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12 October 2023

Cannabis intoxication triggers cognitive mechanism of addiction

Researchers suggest that the main component of cannabis, delta-9-tetrahydrocannabinol (THC), could underpin the cognitive mechanisms behind cannabis use disorder (CUD).

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New research from the Institute of Psychiatry, Psychology & Neuroscience (IoPPN) at King’s College London and the University of Oxford has found that the main component of cannabis, delta-9-tetrahydrocannabinol (THC), leads to people’s attention being more drawn to other cannabis stimuli when using the drug, which researchers suggest could underpin the cognitive mechanisms behind cannabis use disorder (CUD).

The research, published in Addiction, also found that levels of cannabidiol (CBD) typically found in cannabis had no modulating effects on the participants, despite many users believing this to be the case.

Over the course of four sessions, researchers asked 46 infrequent cannabis users (using cannabis less than once a week) to inhale a cannabis vapour containing 10mg of THC, and either 0, 10, 20, or 30mg of CBD. They were then given a task designed to measure what they focused on more when given the choice between options of images (cannabis stimuli vs neutral and food stimuli vs neutral).

Researchers found that the acute inhalation of THC resulted in people being more drawn to cannabis-related cues without explicitly liking it more.

Researchers also wanted to establish if the CBD content of the vapour had any effect on the results. Previous research has suggested that high doses of CBD (400-800mg) can reduce cannabis use in individuals with CUD.

However, researchers in this study found that CBD, when delivered at the levels typically found in available products, had no effect. 

“Cannabis addiction has no one single cause but is rather caused by an interplay of various risk factors when combined with prolonged frequent use. Our study shows that people with no history of addiction display similar cognitive mechanisms we see in people who have CUD when they are intoxicated. A better understanding of how THC induces these changes can lead to new treatments and measures that prevent CUD.”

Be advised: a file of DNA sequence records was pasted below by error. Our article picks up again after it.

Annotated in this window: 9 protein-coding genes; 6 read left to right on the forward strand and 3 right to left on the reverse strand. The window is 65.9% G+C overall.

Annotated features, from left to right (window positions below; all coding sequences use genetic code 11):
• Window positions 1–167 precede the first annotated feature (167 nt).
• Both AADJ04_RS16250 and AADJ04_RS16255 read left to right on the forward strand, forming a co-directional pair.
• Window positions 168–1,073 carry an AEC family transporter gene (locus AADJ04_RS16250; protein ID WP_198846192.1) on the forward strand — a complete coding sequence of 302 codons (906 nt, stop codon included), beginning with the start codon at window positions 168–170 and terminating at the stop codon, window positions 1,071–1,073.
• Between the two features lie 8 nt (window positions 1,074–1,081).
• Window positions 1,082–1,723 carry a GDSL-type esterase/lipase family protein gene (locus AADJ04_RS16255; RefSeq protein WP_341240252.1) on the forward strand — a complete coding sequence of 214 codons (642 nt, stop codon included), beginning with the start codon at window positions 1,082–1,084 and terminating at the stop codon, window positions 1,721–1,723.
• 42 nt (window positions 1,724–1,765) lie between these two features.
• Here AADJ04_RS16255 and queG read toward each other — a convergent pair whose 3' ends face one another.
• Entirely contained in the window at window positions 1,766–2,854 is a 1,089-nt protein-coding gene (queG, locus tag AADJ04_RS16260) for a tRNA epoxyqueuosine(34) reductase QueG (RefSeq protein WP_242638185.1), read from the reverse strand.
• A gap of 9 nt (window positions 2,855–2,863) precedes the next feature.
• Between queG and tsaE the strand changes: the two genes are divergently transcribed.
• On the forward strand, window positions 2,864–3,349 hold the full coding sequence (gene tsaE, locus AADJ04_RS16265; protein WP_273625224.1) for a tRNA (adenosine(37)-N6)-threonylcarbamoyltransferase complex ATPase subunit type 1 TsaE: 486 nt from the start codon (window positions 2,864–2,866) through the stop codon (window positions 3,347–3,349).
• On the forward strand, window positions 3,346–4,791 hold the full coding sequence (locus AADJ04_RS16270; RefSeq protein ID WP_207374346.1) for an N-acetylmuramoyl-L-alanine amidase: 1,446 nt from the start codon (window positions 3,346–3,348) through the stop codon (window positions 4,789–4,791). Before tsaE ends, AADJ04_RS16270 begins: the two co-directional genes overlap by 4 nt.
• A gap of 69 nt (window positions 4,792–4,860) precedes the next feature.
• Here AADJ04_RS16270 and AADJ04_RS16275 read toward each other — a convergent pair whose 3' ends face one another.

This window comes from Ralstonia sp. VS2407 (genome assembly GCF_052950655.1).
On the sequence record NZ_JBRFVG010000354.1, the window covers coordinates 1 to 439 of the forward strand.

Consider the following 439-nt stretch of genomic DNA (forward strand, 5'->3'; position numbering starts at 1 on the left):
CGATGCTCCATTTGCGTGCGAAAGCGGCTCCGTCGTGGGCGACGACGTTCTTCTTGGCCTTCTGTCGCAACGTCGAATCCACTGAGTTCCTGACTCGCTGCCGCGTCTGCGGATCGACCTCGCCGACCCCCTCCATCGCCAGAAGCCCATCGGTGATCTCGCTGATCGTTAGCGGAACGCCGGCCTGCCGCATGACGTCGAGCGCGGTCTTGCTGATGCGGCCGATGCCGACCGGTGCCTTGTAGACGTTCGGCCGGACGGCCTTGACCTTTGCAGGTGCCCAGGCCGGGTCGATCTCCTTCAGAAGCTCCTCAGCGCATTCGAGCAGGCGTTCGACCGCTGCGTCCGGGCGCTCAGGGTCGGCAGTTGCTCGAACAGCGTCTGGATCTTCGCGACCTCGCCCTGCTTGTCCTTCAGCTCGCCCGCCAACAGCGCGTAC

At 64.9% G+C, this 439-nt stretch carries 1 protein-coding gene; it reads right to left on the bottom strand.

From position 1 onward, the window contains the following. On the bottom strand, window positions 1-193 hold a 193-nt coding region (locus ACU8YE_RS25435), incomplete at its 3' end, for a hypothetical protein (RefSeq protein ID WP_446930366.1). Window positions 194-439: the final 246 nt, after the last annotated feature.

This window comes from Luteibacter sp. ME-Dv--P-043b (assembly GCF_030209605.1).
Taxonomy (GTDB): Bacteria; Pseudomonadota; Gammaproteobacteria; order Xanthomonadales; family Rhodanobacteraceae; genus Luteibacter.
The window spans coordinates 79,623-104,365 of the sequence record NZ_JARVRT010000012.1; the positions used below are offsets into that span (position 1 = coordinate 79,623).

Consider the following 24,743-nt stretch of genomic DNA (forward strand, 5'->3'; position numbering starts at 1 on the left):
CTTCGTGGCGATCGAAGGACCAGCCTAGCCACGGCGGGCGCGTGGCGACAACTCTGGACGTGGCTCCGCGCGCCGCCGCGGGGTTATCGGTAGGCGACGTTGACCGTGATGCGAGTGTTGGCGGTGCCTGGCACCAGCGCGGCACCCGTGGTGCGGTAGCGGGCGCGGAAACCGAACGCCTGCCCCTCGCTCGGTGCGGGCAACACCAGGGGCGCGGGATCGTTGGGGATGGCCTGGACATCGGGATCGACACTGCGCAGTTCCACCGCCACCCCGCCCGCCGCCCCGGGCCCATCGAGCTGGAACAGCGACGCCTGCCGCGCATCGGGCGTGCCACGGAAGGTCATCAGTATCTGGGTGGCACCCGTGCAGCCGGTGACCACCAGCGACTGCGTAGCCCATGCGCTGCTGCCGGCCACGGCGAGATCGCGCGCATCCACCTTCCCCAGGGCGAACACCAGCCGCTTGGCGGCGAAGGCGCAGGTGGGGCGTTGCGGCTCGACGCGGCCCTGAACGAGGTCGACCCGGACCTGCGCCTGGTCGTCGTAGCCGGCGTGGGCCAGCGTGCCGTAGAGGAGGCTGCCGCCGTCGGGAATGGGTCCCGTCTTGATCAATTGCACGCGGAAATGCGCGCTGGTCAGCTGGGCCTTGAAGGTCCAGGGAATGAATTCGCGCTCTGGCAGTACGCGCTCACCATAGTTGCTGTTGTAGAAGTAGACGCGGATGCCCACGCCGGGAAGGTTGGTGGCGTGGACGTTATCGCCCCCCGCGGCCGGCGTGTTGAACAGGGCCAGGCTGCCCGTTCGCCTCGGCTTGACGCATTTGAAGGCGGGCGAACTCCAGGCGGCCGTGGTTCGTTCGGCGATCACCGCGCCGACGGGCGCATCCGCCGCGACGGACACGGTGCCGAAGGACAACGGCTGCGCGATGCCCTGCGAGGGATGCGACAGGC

Dr Amir Englund, the study’s joint lead author from King’s IoPPN

Professor Philip McGuire from the University of Oxford, the study’s joint senior author, said: “While THC did not increase participants’ overall liking of cannabis, it increased their sensitivity to cannabis-related stimuli. This suggests that exposure to THC, even when infrequent, may increase the risk of a cannabis use disorder.”

Dr Dominic Oliver, the study’s joint lead author from the University of Oxford said, "Following these findings, it is important for people who use cannabis to reflect on their cannabis use to recognise behaviour that could lead to addiction. We would now want to explore these behaviours in people using cannabis infrequently and frequently, as well as exploring the effects of different doses of THC using both inhaled and oral routes of administration."

This study was fully funded by a Research Grant from the UK Research and Innovation Medical Research Council.


Cannabidiol does not attenuate acute delta-9-tetrahydrocannabinol-induced attentional bias in healthy volunteers: A randomised, double-blind, crossover study (DOI:10.1111/add.16353) (Dominic Oliver, Amir Englund, Edward Chesney, Lucy Chester, Jack Wilson, Simina Sovi, Stina Wigroth, John Hodsoll, John Strang, Robin M Murray, Tom P Freeman, Paolo Fusar-Poli, Philip McGuire) was published in Addiction.

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In this story

Amir Englund

Research Fellow

Paolo Fusar-Poli

Professor of Preventive Psychiatry

Robin Murray

Professor of Psychiatric Research

Dominic Oliver

PhD Student